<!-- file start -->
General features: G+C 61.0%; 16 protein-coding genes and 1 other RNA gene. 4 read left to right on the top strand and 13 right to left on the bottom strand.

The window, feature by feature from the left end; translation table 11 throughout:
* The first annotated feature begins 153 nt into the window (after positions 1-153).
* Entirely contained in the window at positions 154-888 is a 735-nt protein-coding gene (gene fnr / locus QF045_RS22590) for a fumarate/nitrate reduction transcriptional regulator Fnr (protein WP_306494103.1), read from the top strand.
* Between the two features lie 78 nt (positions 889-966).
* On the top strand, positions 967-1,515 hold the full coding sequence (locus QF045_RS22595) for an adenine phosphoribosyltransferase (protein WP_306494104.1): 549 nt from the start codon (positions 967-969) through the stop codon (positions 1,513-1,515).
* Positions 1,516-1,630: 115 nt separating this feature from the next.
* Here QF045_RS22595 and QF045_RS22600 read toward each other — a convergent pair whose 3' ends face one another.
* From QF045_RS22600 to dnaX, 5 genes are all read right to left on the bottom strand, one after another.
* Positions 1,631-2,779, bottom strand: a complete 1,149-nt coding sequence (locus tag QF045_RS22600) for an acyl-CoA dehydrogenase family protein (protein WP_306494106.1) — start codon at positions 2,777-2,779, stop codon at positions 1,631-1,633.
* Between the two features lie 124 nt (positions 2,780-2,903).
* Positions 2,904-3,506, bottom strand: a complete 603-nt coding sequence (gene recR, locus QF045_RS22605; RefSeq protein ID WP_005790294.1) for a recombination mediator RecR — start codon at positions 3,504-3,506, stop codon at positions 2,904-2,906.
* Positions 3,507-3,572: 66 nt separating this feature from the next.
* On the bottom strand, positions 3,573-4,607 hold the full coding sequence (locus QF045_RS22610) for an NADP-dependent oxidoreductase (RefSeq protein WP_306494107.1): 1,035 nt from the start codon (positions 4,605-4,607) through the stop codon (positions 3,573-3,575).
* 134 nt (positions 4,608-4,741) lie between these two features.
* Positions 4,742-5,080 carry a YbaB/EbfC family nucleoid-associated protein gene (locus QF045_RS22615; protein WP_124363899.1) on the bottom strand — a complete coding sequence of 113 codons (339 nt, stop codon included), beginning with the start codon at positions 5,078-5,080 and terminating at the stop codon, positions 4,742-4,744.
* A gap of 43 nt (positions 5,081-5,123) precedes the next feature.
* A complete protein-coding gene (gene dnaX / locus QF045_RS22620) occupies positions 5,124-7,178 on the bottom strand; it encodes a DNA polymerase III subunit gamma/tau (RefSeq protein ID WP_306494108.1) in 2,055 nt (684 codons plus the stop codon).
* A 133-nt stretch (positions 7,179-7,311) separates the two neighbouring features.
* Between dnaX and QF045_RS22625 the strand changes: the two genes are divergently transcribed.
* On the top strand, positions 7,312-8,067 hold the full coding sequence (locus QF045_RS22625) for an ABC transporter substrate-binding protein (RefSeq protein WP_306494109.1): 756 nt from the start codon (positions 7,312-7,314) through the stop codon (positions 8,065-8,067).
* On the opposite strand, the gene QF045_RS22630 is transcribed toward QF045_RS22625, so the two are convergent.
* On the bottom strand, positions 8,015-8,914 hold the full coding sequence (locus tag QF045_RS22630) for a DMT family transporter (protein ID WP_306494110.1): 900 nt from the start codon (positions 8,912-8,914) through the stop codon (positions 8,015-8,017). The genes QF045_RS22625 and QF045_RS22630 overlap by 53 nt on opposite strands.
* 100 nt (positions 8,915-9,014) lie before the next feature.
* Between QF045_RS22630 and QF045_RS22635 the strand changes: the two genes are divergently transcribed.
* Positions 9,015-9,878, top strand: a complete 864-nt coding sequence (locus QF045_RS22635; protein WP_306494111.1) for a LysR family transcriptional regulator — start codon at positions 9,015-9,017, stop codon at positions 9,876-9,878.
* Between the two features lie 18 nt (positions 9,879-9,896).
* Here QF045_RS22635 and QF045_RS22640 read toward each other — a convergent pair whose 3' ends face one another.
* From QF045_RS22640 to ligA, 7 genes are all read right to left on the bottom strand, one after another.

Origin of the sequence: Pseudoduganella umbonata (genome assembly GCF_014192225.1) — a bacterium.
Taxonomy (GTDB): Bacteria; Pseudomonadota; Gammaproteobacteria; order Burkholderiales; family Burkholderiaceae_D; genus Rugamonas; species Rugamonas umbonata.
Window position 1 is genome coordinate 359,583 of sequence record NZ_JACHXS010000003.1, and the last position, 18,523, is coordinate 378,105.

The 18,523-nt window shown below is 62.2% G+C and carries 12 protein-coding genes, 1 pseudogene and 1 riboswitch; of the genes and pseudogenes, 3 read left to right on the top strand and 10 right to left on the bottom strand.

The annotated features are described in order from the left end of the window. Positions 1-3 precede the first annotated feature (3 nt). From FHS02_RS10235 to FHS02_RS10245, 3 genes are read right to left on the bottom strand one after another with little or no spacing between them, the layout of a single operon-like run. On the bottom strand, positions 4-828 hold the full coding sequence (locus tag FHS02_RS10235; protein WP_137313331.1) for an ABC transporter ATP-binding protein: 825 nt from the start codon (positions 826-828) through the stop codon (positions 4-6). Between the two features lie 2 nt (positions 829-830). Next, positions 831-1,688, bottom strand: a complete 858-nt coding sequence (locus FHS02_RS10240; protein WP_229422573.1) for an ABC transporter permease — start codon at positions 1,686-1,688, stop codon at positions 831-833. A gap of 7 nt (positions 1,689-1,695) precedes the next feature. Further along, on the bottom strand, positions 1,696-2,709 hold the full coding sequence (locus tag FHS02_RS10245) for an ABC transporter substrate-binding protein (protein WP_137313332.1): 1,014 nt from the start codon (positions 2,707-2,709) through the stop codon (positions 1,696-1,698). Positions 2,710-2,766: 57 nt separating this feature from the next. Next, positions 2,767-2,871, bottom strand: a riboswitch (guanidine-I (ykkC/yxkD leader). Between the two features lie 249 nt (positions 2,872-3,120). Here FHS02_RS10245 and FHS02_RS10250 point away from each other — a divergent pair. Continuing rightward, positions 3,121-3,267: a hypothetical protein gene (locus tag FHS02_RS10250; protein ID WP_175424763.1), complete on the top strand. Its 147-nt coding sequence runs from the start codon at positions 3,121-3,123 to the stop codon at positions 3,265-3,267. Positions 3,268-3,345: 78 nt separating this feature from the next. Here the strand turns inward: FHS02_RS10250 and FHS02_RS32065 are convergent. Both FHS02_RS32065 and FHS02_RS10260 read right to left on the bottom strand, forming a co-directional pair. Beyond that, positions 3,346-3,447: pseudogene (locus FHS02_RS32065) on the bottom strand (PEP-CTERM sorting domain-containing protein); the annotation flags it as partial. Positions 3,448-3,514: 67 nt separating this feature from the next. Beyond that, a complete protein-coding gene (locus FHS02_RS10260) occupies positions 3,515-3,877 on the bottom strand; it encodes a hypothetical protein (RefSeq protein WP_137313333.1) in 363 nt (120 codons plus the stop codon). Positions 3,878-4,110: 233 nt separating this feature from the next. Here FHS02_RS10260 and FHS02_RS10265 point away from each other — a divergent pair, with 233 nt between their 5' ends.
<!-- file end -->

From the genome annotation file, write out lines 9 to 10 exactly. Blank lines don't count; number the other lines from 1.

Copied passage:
* From QF045_RS22600 to dnaX, 5 genes are all read right to left on the bottom strand, one after another.
* Positions 1,631-2,779, bottom strand: a complete 1,149-nt coding sequence (locus tag QF045_RS22600) for an acyl-CoA dehydrogenase family protein (protein WP_306494106.1) — start codon at positions 2,777-2,779, stop codon at positions 1,631-1,633.